President Joe Biden signaled willingness this week to force taxpayers to pay off student loans once the pandemic-era pause on payments expires on Aug. 31 after more than two years and multiple extensions. In January 2020, one working-class father went viral for reminding voters why debt forgiveness was unfair.
At a Monday meeting with the Congressional Hispanic Caucus, Biden reportedly told lawmakers an executive order to unilaterally sign off on a massive private debt bailout is potentially in the works, according to members in attendance who spoke to the Washington Post.
White House Press Secretary Jen Psaki confirmed the president was considering forcing taxpayers to pay off student loan debt, telling reporters Monday Biden “would make a decision about any cancellation of student debt before the conclusion of the pause on student loans.”
Questions about the constitutionality of this idea aside, the idea of a broad bailout questions who the modern Democratic Party has come to serve. Spoiler: it’s not the low-income minority families they claim.
According to a new study from the left-leaning Brookings Institute out in January, University of Utah economist Adam Looney revealed “student debt is concentrated among high-wealth households” where “across-the-board forgiveness is therefore a costly and ineffective way to reduce economic gaps by race or socioeconomic status.”
With more than $1.7 trillion in outstanding education debt, any major form of federal cancellation is nothing short of a giveaway to the upper classes that can only worsen the underlying problem exacerbated by government subsidies in the first place.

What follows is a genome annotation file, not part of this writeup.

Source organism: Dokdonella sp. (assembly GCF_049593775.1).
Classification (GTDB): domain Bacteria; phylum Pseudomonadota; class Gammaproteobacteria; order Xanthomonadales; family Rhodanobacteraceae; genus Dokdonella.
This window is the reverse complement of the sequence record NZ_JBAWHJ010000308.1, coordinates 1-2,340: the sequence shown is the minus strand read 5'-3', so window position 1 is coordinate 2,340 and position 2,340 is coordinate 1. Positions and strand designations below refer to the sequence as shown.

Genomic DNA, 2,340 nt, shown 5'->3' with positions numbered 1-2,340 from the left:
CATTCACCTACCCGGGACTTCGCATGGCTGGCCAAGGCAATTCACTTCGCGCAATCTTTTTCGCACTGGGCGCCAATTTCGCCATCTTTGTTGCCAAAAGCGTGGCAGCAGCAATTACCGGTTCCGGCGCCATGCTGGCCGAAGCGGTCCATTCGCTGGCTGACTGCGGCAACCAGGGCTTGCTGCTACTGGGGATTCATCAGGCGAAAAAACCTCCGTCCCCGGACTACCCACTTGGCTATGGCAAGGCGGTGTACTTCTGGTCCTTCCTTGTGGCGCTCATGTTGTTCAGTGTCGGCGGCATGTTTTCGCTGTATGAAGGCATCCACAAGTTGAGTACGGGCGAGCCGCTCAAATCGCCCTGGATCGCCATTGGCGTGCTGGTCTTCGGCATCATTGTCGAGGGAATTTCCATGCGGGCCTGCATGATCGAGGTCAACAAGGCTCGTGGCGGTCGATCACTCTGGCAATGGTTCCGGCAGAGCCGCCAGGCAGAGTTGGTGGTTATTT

While running for the Democratic presidential nomination in Iowa, a snarky Massachusetts Sen. Elizabeth Warren, who made student debt bailouts a hallmark of her campaign, appeared shocked when asked by a voter whether her plans would offer compensation for the responsible families who worked overtime to pay off their own student loans.
“My daughter is getting out of school. I’ve saved all my money. She doesn’t have any student loans. Am I going to get my money back?” he asked.
“Of course not,” Warren said.
“So you’re going to pay for people who didn’t save any money and those of us who did the right thing get screwed,” he said. “My buddy had fun, bought a car, went on vacations. I saved my money. He made more than I did. But I worked a double shift, worked extra. My daughter worked since she was 10. So, you’re laughing… “We did the right thing and we get screwed.”
How much Biden wants to put on taxpayers’ books remains unclear. While more restrained during the primaries compared to his opponents’ plans, the president previously called for congressional legislation to “immediately” wipe out $10,000 off every person’s student loans as part of a pandemic spending bill. On Wednesday, Psaki said there were no plans to offer retroactive payments for those who already paid off their own debt.
“I don’t have anything to preview on that front,” Psaki told RealClearPolitics’ Philip Wegmann.
If Democrats wanted to reduce the debt burden, they’d tackle inflationary tuition rates fed by generous government subsidies incentivizing the price hikes. At the end of the day, student debt forgiveness is just another subsidy, an expensive one at that, paid for by those who already paid their own tuition, or skipped university altogether. That’s the vast majority of Americans.